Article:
Twenty-six journalists have been murdered in Somalia in the past decade. Nobody has ever been tried or convicted in these murders. Somalia has sat atop the Committee to Protect Journalists’ Global Impunity Index — a list of the worst countries for the unsolved murders of journalists — for the past three years.
The Somali media is a battleground where government officials try to control the daily narrative, powerful businessmen are out to protect their business and clan interests, and Shabab militants attempt to intimidate the country’s mostly young and badly paid journalists through death threats.
One afternoon in the winter of 2012, Hassan Ali Ismaan, a 27-year-old security and politics reporter for Dalsan Radio, a popular privately owned Somali radio station, joined his friends for a weekly soccer game in the Wadajir district of Mogadishu. Before he entered the field in an Arsenal jersey, he left his phone with a friend watching the game, asking him to alert him if he got a call from work.
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Mr. Ismaan had played for about 15 minutes when his friend walked over with the phone. He took the call. “I can see you,” the caller said, with a menacing nonchalance. “I know what you’re wearing.” Mr. Ismaan scanned the field, hoping to identify the caller among the couple of dozen spectators. “How will you leave here alive?” the voice said.
The call was typical of death threats by the Shabab, the militant Islamist group battling the Somali federal government. A call or a text message from a Shabab operative often started with descriptions of the street the journalist was walking on, the clothes he or she wore — a tactic designed to announce surveillance and the capacity to inflict injury at a time and place of the militants’ choosing.
Mr. Ismaan’s heart galloped when he hung up. His legs shook as he made his way through the spectators. He ran and took numerous indirect routes to his home to lose whoever might have followed him. “I felt like a dead man,” he recalled.
A few years later, in 2015, Mr. Ismaan got another call from the Shabab after he did a story on female basketball players. The group considers women playing basketball as “un-Islamic” and warned him against promoting such activities.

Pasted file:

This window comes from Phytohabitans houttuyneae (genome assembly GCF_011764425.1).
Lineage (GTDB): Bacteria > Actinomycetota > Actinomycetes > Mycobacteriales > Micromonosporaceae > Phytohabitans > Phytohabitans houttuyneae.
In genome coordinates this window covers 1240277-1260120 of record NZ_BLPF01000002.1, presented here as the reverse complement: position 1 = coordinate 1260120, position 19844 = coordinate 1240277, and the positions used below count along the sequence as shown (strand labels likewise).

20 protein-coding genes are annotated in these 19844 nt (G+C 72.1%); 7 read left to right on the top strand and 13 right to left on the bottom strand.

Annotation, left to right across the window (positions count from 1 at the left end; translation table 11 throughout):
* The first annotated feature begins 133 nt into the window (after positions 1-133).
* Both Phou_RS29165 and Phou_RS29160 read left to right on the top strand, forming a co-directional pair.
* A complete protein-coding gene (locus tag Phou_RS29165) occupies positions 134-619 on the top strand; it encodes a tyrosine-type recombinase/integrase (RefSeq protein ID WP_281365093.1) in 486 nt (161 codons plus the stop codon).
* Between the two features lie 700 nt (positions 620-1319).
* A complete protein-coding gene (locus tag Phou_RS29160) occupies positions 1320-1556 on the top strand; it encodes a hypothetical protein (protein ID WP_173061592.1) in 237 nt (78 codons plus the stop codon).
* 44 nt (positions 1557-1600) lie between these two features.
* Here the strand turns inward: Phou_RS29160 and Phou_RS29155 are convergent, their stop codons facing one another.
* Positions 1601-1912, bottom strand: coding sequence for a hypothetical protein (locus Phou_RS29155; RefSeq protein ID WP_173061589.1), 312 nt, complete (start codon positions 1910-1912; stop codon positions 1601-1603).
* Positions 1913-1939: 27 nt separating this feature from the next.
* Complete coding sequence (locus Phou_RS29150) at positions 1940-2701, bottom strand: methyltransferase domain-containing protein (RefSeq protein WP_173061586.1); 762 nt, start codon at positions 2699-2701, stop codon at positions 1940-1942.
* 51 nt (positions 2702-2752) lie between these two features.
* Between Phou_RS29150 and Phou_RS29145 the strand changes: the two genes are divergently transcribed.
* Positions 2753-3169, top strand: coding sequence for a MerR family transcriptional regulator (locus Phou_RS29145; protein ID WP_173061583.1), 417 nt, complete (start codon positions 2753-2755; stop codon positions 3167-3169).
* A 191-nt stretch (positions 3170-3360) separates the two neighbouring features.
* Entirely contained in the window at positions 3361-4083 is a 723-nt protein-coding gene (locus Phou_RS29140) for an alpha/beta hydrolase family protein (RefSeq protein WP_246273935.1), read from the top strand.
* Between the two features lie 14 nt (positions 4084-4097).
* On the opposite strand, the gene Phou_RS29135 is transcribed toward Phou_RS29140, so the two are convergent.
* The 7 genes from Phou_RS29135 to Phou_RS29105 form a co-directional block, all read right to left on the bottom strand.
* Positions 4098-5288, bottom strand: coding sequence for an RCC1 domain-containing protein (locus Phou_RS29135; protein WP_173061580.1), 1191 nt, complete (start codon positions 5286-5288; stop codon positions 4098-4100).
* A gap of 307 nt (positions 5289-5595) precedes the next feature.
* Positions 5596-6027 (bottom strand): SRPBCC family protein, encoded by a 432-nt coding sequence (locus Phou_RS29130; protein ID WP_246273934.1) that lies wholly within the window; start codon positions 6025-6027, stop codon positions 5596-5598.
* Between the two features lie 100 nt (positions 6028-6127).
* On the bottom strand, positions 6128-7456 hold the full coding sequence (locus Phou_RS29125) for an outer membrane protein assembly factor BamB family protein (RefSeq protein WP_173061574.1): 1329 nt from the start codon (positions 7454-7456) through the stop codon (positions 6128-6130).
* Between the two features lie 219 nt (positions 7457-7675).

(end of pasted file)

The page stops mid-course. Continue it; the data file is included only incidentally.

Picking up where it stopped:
Recently, Mr. Ismaan moved here to Nairobi to get some respite from the constant anxiety that accompanied his work as a reporter in Mogadishu. He estimated that he had received more than 20 death threats since he began working as a reporter in 2007. The call during the soccer game has stayed with him as the most frightening.
Most young reporters ignore Shabab’s threats but every time a journalist is assassinated it shatters their morale. In January 2012, Mr. Ismaan’s neighbor and friend Hassan Osman Abdi, who was the director of Shabelle Media Network, was shot outside his home in Mogadishu. After the murder, which remains unsolved, Mr. Ismaan slept inside his radio station building for six months, drawing solace from the security guards at its gate.
More recently, in December, Mohamed Ibrahim Gabow, a 28-year-old news anchor for Kalsan TV, a popular network, was murdered in Mogadishu when his car blew up. Nobody claimed responsibility.
As Somalia has been without an effective central government for 27 years, the police force remains poorly funded, ill equipped and untrained to solve murders.
An officer with the Somali police’s investigative department told me that it had no leads on Mr. Gabow’s murder and had not been able to ascertain whether he was killed because of his journalism.
Mr. Ismaan and Mr. Gabow were friends. He remembers Mr. Gabow as generous, affable and respected by his colleagues. He was tempted to investigate his friend’s murder but experience held him back. A wall of silence has blocked every reporter trying to investigate the murders of Somalia’s journalists. Mr. Ismaan claimed that reporters are often warned by potential sources, even within the government, to stop searching for answers.
I recently spoke with Nuure Mohamed Ali, a Mogadishu-based reporter, who lost a leg in 2015 after a bomb planted in his car was detonated. Two colleagues riding with him died in the explosion. Mr. Ali did not want to speak about the perpetrators. He simply wanted to move on.
A culture of silence and fear has developed around the murders of journalists. Reporters are afraid to meet potential sources, fearing they might be Shabab operatives or freelance killers. Many talented reporters have left the country or quit the profession; those who stay live with fear.
Mohamed Ibrahim Moalimuu, a veteran journalist based in Mogadishu who was wounded in January 2016 in a Shabab suicide attack, told me that every morning before getting into his car he inspects it for an explosive device.
The coercion employed by the Somali government to suppress unflattering reporting feels mild compared with Shabab death threats. Government officials routinely ban journalists or even arrest them. Definitive figures are hard to come by but the National Union of Somali Journalists has estimated that 47 journalists were arrested in 2016, 32 in 2017, and around 12 in 2018 so far.
Somalia has 67 radio stations, 30 newspapers, 21 television networks, and numerous news portals, according to the journalists’ union’s 2017 annual report. Most reporters in Somalia earn a few hundred dollars a month and are in no position to hire lawyers to defend themselves against official allegations.
And yet reporters like Mr. Ismaan insist on reporting from Somalia. “I see it as an important function in today’s Somalia,” he said. “I want to be someone with a voice in my country, someone who matters to his people.”